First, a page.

When Carson Emmons Smith wasn’t working in her parents’ bicycle and fitness shop in Paducah, Ky., she was dribbling a soccer ball, whacking a softball, pirouetting in a dance studio or bouncing on her trampoline.
“I love the outdoors,” says Smith, who also admits to growing up a bookworm. Naturally, it was under the spell of a particularly bright, sunny day that Smith succumbed to the breathtaking beauty of autumn on the Danforth Campus.
Photo by David Kilper
Carson Emmons Smith was shy as a child, but now she’s an outspoken advocate for health organizations in St. Louis and Paducah, Ky., her hometown.
“The weather just seemed to be nudging me that this was where I wanted to be,” she says of her first visit. “But it’s been the people at WUSTL — my friends, professors and administrators — who have kept me engaged for the past four years.”
On May 15, Smith receives a bachelor’s degree in anthropology with a minor in public health. She hopes to put her education and experiences to work one day to improve the nation’s health-care system.
Plans to earn a joint master’s degree in public health and social work are sure to further her goal and sharpen her unique insights into the health-care system. At 16, Smith was diagnosed with a rare lung condition called pulmonary veno-occlusive disease (PVOD).
“I’ve spent more than my share of time in the hospital having tests and acting as a guinea pig,” Smith says. She is on a wait list for a double-lung transplant but has inactive status because her condition has been stabilized.
“Thankfully, I have a wonderful support network in my family and friends,” she says, “but I have seen and heard stories of people who are not as lucky.”
While interning at the Pulmonary Hypertension Association in Silver Spring, Md., after her sophomore year, Smith spoke with people unable to work or afford insurance due to illness. “These experiences made my heart ache and opened my eyes,” she says.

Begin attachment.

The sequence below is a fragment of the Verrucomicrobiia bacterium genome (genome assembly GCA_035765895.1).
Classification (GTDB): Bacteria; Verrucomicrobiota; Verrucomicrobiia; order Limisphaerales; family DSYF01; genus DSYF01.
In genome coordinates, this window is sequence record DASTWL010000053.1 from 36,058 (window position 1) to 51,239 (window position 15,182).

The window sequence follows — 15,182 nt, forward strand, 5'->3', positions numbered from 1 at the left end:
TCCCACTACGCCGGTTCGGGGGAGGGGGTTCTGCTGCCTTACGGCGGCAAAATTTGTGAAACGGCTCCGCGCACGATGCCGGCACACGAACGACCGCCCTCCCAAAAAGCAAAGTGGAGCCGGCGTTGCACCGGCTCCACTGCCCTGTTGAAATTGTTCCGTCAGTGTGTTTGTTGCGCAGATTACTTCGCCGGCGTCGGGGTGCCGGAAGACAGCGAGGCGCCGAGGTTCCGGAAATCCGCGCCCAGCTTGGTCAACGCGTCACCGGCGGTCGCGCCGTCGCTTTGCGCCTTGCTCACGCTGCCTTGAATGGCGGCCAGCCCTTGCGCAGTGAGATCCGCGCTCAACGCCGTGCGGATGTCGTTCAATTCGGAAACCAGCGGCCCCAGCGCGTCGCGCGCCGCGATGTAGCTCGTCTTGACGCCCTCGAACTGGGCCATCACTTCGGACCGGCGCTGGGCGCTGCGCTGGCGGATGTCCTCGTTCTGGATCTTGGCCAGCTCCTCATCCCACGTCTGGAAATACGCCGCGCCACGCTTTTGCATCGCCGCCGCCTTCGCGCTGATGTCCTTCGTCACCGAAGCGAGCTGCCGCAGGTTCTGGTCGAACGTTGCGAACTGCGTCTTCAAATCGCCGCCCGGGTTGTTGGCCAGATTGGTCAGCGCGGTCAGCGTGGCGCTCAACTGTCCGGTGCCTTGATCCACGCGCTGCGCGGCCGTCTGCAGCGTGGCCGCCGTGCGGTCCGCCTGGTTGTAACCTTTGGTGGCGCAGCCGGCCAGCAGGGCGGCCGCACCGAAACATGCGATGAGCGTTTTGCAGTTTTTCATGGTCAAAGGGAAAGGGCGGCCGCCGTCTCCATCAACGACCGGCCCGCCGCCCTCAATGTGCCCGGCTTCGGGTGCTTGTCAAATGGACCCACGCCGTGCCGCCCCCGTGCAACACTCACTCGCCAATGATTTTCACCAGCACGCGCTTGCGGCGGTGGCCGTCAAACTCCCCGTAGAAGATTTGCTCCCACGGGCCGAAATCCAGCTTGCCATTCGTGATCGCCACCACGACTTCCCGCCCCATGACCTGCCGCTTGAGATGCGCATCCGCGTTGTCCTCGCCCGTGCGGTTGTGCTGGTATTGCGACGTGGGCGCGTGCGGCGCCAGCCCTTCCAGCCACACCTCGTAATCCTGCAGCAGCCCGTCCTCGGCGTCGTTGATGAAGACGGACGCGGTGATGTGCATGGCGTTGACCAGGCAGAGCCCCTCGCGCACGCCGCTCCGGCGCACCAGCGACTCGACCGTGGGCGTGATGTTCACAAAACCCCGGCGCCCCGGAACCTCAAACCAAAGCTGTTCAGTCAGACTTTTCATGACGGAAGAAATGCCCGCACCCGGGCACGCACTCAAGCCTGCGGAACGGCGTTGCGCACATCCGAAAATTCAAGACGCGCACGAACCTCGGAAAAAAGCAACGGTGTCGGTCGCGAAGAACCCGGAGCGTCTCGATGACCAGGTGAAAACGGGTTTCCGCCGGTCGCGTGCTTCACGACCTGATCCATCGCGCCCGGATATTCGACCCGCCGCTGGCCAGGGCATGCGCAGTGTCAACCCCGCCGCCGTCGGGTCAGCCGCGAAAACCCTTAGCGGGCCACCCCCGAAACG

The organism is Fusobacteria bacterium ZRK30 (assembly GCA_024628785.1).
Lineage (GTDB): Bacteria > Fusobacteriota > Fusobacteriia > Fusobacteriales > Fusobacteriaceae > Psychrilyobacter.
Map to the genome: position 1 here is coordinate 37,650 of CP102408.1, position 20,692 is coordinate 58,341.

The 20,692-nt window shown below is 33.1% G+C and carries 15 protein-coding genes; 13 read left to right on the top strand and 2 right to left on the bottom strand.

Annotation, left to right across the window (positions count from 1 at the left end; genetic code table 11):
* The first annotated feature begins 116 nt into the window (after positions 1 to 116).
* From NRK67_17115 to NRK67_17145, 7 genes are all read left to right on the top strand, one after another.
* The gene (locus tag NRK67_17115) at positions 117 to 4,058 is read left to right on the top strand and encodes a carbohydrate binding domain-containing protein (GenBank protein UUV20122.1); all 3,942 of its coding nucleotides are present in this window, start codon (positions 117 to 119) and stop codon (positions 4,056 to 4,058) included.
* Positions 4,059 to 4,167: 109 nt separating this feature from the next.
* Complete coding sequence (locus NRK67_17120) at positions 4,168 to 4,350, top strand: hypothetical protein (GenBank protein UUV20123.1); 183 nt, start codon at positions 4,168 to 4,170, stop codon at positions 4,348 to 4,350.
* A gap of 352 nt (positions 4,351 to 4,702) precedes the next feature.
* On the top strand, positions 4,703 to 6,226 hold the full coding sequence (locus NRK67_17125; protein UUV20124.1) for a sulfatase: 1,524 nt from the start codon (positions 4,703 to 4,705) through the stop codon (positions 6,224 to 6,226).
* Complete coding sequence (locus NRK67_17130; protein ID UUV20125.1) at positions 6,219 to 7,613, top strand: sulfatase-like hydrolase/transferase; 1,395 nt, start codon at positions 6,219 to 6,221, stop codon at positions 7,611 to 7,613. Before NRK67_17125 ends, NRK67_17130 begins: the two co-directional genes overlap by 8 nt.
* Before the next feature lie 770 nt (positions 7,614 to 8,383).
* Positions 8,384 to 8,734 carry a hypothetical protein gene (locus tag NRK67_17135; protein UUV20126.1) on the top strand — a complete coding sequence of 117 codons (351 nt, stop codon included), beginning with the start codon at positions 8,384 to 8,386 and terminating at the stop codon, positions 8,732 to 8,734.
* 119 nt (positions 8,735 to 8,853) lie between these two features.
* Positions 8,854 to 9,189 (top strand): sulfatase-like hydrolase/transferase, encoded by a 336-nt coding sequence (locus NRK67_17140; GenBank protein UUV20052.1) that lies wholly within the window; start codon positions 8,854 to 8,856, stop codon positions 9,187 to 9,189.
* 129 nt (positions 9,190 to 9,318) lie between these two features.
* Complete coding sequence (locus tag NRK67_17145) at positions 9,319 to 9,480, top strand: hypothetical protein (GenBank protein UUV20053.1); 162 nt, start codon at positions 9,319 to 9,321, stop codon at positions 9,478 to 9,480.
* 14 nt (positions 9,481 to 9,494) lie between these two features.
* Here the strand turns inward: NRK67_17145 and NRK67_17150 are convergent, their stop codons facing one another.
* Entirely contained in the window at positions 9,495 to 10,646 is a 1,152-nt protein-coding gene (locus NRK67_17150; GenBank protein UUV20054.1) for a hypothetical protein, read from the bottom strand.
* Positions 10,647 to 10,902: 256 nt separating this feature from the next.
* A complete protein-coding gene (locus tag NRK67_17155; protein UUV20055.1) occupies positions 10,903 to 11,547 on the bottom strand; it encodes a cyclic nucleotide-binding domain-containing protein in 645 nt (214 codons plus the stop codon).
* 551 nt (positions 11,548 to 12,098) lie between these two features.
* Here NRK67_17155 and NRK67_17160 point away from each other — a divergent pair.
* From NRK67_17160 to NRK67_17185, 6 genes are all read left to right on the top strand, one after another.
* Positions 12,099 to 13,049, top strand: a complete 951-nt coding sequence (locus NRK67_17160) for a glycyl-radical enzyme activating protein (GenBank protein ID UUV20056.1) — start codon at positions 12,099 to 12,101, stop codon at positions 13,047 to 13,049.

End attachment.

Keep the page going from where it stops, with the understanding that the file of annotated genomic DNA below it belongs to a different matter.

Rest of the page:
The following summer, she returned to Paducah to work at Lourdes Healthcare Systems. She shadowed doctors and administrators. She also observed social workers frustrated by limitations of Medicare and Medicaid and by the crippling financial burdens on patients and their families.
Smith has interned at the American Lung Association in St. Louis and, in February, assumed the post of research assistant at the Center for Tobacco Policy Research at the George Warren Brown School of Social Work.
|College of Arts & Sciences|
Painfully shy as a child — “My mom used to make me go out of my way to say ‘hello’ to people in the grocery or on our walk to school” — Smith later discovered she had a very strong voice, which she has projected on behalf of others.
Since 2003, she has served as spokeswoman for the Children’s Organ Transplant Association in both Paducah and St. Louis, for Second Wind St. Louis and for Mid-America Transplant Association.
“I’m much more outgoing today,” Smith says, “and I push myself to be better and do more than I ever knew possible.”
Smith enrolled at WUSTL as a John B. Ervin Scholar, a distinction awarded to students who have demonstrated exceptional intellect, leadership and community service.
“Most people who know Carson know about her work with Student Union and her support of organ donation,” says Laura Stephenson, assistant director of the Ervin Scholars Program.
“What most people don’t know is how supportive Carson is to everyone around her,” Stephenson says. “She is often the sounding board for many of her friends and can usually be found sharing their terrific accomplishments with others.”
Named a Toyota Scholar — one of “100 Students Most Likely to Change the World” — her senior year of high school, Smith seems destined to accomplish great things but never loses sight of the smaller picture.
“I have learned to treat everyone with kindness because you never know when someone’s having a bad day, and to take care of your body because it’s the only one you get,” she says.
“Knowledge is power, and attitude is everything,” says Smith, with a nod to cyclist Lance Armstrong.
“I really do believe that life is 10 percent what happens to you and 90 percent what you decide to do with it,” she says.